Cooperative Extension, which primarily helps rural communities and businesses, has developed an online training module to help businesses use unique experiences as a business strategy. It is based on the idea that rural businesses can provide unique experiences (such as agri-tourism) - but the concepts can be used for any business.

Online training from Cooperative Extension: Beyond customer service: Creating memorable experiences

Use this information to think outside-the-box. What can you offer your customers to make their experience with your business memorable?

Small Business Report Card

Courtesy of US Bank

Is your business making the grade? This number-crunching study guide has the answer. It helps you calculate the key business ratios so that you can compare them with industry averages. Once you have calculated your ratios, you can go to the library or subscribe to the Hill Reference Library ($7.95 per month) to get access to industry averages.

Click here to go to the Small Business Report Card.

US Bank also offers these short business online publications:

  • Buying and Selling a Small Business
  • The Plan: A Step-by-Step Business Plan Workbook
  • Managing Cash: The Small Business Owner's Guide to Financial Control
  • Your Place in the Marketplace: A Simple Guide to Your Small Business
  • Understanding Commercial Lending: The Question and Answer Guide
  • Understanding where You Stand: A Simple Guide to your Company's Financial Statements.

Click here to go to these resources.

Financial Scorecard

Fintel Scorecard is a free tool that allows you to quickly benchmark your company's financial performance against similar-sized businesses in your industry. You will need the following information to use this tool:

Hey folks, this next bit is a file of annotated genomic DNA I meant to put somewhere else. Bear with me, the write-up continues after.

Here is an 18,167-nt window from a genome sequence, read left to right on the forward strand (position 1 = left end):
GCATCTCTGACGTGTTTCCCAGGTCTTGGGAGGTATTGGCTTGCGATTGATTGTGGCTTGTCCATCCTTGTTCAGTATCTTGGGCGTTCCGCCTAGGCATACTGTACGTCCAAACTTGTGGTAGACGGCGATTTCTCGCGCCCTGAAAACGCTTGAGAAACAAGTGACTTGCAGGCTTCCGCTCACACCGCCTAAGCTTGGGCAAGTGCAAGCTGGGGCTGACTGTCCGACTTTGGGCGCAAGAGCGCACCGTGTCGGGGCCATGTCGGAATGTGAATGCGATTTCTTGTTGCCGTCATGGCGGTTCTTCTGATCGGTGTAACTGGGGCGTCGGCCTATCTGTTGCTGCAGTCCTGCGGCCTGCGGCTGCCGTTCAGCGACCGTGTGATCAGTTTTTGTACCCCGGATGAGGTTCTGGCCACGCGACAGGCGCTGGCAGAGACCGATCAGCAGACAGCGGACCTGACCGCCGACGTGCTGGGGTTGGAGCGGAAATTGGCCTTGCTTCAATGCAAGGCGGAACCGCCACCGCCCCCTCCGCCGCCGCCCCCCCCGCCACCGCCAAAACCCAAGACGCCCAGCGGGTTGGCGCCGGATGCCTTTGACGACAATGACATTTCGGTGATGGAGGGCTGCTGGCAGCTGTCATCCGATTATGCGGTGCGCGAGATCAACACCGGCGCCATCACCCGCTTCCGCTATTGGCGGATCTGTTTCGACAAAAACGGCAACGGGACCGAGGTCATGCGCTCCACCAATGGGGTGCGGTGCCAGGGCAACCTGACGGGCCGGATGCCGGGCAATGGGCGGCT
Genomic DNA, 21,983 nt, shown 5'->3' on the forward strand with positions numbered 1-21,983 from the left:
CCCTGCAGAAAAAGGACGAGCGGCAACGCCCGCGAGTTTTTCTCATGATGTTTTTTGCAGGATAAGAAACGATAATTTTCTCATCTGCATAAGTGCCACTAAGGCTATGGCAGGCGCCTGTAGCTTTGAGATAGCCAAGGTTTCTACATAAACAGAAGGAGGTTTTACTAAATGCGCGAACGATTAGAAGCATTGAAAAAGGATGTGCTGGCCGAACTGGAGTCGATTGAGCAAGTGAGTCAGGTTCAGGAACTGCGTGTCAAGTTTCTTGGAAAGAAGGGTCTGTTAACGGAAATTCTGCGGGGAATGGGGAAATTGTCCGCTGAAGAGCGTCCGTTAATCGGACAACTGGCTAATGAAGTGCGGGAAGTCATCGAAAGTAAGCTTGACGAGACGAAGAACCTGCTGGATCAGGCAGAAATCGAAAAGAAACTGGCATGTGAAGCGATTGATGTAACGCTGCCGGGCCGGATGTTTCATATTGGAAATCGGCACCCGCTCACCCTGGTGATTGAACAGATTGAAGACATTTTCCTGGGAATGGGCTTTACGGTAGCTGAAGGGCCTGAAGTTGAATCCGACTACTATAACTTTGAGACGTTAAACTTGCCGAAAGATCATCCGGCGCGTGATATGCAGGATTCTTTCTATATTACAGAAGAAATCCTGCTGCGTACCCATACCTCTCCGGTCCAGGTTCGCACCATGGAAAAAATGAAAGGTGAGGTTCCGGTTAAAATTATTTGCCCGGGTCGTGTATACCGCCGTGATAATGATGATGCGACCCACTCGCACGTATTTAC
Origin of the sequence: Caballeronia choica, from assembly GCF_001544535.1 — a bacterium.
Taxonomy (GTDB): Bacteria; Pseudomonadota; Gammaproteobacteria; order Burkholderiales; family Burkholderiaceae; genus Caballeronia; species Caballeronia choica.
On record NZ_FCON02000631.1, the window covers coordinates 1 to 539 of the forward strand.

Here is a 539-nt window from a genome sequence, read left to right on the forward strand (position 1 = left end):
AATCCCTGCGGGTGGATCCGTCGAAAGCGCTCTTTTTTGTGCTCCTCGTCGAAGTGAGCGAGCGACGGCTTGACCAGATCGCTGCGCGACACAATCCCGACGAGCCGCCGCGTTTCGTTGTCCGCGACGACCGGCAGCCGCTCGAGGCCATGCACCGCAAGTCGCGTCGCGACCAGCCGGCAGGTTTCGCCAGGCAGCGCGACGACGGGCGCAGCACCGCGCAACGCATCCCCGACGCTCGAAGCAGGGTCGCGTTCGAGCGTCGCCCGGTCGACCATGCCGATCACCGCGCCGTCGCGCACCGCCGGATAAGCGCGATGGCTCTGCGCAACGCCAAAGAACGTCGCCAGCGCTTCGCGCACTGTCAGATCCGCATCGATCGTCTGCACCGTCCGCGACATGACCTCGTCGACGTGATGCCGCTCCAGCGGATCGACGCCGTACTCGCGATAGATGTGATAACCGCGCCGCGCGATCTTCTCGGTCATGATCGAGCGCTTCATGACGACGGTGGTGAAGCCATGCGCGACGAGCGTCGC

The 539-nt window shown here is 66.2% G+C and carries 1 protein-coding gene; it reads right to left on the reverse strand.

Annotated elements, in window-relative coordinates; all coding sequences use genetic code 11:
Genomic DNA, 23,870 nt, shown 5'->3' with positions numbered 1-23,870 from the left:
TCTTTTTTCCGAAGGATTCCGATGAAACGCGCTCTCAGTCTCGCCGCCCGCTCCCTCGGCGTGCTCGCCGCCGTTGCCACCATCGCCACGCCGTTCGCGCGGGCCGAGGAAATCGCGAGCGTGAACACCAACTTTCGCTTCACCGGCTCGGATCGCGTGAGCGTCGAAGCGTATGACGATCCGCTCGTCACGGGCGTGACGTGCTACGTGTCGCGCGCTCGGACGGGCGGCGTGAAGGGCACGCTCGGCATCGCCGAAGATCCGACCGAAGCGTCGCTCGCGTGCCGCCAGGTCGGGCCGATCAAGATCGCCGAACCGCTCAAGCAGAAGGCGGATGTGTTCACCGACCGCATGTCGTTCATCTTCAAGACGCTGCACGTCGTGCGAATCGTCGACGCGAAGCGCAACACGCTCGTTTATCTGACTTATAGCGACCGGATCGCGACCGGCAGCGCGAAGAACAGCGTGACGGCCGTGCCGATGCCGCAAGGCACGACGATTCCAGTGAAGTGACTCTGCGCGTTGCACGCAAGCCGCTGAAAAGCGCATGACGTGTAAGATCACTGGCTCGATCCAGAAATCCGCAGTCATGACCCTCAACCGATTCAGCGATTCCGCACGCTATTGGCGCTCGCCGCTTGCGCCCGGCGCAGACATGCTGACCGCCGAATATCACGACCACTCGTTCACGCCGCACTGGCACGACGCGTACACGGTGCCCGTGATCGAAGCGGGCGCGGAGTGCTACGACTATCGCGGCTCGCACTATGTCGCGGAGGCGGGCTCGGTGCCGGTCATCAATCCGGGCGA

Number of employees

Net sales

Net profit

Accounts receivable

Inventory

Total current assets (receivable + cash + inventory)

Total assets (current assets plus equipment, property)

Total current liabilities (payables + principal due on loans for this year)

Total net worth (total assets - liabilities)

Click here to go to the tool.
Consider Expanding Your Idea of Success: Become a B Corporation

Converting your business to a B corporations (benefit corporation) officially acknowledges that you include social and environmental factors in your definition of success. B corporations have been legally recognized in most states. Becoming a B corporation requires filing a form with the Secretary of State, which changes your incorporation papers. With this change, you are notifying your shareholders that the company will be making decisions according to a triple bottom-line. Forming a B corporation requires an annual fee, which is used to audit or visit companies periodically to make sure their actions match their intent. Note: Converting to a B corporation does not affect your corporate tax status (S or C).

Click here for information about B Corporations - what they are and the benefits of becoming one

Even if you don't become a B Corporation, you can take an assessment to compare your company with best-practices of a B Corporation.

Click here to take the B Impact Assessment
Business Model Assessment

This Business Model Assessment has been specifically designed to help small to medium business owners evaluate their business model and determine areas to improve.

After taking a 28-question assessment, you will receive an email with your score and suggestions for business improvement. If you do not receive the email within a short period, check your junk email box - sometimes the spam filter puts it there.

Click here for further information and to go to the assessment.